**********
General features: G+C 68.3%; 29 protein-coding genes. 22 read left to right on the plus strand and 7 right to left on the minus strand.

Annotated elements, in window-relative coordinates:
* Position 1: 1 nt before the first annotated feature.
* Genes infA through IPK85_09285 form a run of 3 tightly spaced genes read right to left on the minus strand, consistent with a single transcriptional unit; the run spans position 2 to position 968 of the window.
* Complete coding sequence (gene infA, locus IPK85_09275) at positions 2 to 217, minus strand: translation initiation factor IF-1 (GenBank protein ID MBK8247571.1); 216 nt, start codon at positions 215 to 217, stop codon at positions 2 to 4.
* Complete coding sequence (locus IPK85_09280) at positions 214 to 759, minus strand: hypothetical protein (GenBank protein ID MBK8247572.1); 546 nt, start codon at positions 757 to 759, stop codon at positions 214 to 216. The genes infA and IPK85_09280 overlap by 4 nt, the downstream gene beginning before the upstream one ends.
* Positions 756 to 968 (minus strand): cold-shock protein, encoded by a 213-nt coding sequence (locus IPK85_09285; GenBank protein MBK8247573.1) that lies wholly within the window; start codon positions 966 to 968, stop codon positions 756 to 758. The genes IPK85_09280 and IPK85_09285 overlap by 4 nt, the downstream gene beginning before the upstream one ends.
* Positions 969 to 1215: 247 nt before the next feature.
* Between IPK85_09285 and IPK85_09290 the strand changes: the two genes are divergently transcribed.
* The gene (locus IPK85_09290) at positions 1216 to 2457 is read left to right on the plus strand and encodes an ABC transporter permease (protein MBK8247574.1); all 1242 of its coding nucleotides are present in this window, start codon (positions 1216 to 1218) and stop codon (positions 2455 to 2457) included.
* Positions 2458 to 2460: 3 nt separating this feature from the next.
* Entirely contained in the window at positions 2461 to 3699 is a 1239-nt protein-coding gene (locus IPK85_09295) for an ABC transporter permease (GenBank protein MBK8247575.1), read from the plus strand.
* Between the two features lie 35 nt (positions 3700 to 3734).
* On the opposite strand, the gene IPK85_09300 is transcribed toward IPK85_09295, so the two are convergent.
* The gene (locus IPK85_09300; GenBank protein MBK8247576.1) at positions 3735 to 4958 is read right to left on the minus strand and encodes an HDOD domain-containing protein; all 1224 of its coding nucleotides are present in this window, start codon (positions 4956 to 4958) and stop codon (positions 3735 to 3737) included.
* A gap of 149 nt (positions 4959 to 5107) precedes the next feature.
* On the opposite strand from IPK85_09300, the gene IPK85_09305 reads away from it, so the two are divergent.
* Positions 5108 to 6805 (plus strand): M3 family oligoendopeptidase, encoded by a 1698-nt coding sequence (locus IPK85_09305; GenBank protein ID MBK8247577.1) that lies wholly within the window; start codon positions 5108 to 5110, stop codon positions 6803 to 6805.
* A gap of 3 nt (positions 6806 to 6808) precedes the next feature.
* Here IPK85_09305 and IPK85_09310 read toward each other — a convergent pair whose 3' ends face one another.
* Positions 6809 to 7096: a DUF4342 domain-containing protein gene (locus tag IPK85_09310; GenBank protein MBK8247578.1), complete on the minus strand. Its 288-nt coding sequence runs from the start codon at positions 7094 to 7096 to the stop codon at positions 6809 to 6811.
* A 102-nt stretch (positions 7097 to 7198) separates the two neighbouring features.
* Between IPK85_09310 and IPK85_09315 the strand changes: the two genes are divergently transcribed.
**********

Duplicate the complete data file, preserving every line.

General features: G+C 68.3%; 29 protein-coding genes. 22 read left to right on the plus strand and 7 right to left on the minus strand.

Annotated elements, in window-relative coordinates:
* Position 1: 1 nt before the first annotated feature.
* Genes infA through IPK85_09285 form a run of 3 tightly spaced genes read right to left on the minus strand, consistent with a single transcriptional unit; the run spans position 2 to position 968 of the window.
* Complete coding sequence (gene infA, locus IPK85_09275) at positions 2 to 217, minus strand: translation initiation factor IF-1 (GenBank protein ID MBK8247571.1); 216 nt, start codon at positions 215 to 217, stop codon at positions 2 to 4.
* Complete coding sequence (locus IPK85_09280) at positions 214 to 759, minus strand: hypothetical protein (GenBank protein ID MBK8247572.1); 546 nt, start codon at positions 757 to 759, stop codon at positions 214 to 216. The genes infA and IPK85_09280 overlap by 4 nt, the downstream gene beginning before the upstream one ends.
* Positions 756 to 968 (minus strand): cold-shock protein, encoded by a 213-nt coding sequence (locus IPK85_09285; GenBank protein MBK8247573.1) that lies wholly within the window; start codon positions 966 to 968, stop codon positions 756 to 758. The genes IPK85_09280 and IPK85_09285 overlap by 4 nt, the downstream gene beginning before the upstream one ends.
* Positions 969 to 1215: 247 nt before the next feature.
* Between IPK85_09285 and IPK85_09290 the strand changes: the two genes are divergently transcribed.
* The gene (locus IPK85_09290) at positions 1216 to 2457 is read left to right on the plus strand and encodes an ABC transporter permease (protein MBK8247574.1); all 1242 of its coding nucleotides are present in this window, start codon (positions 1216 to 1218) and stop codon (positions 2455 to 2457) included.
* Positions 2458 to 2460: 3 nt separating this feature from the next.
* Entirely contained in the window at positions 2461 to 3699 is a 1239-nt protein-coding gene (locus IPK85_09295) for an ABC transporter permease (GenBank protein MBK8247575.1), read from the plus strand.
* Between the two features lie 35 nt (positions 3700 to 3734).
* On the opposite strand, the gene IPK85_09300 is transcribed toward IPK85_09295, so the two are convergent.
* The gene (locus IPK85_09300; GenBank protein MBK8247576.1) at positions 3735 to 4958 is read right to left on the minus strand and encodes an HDOD domain-containing protein; all 1224 of its coding nucleotides are present in this window, start codon (positions 4956 to 4958) and stop codon (positions 3735 to 3737) included.
* A gap of 149 nt (positions 4959 to 5107) precedes the next feature.
* On the opposite strand from IPK85_09300, the gene IPK85_09305 reads away from it, so the two are divergent.
* Positions 5108 to 6805 (plus strand): M3 family oligoendopeptidase, encoded by a 1698-nt coding sequence (locus IPK85_09305; GenBank protein ID MBK8247577.1) that lies wholly within the window; start codon positions 5108 to 5110, stop codon positions 6803 to 6805.
* A gap of 3 nt (positions 6806 to 6808) precedes the next feature.
* Here IPK85_09305 and IPK85_09310 read toward each other — a convergent pair whose 3' ends face one another.
* Positions 6809 to 7096: a DUF4342 domain-containing protein gene (locus tag IPK85_09310; GenBank protein MBK8247578.1), complete on the minus strand. Its 288-nt coding sequence runs from the start codon at positions 7094 to 7096 to the stop codon at positions 6809 to 6811.
* A 102-nt stretch (positions 7097 to 7198) separates the two neighbouring features.
* Between IPK85_09310 and IPK85_09315 the strand changes: the two genes are divergently transcribed.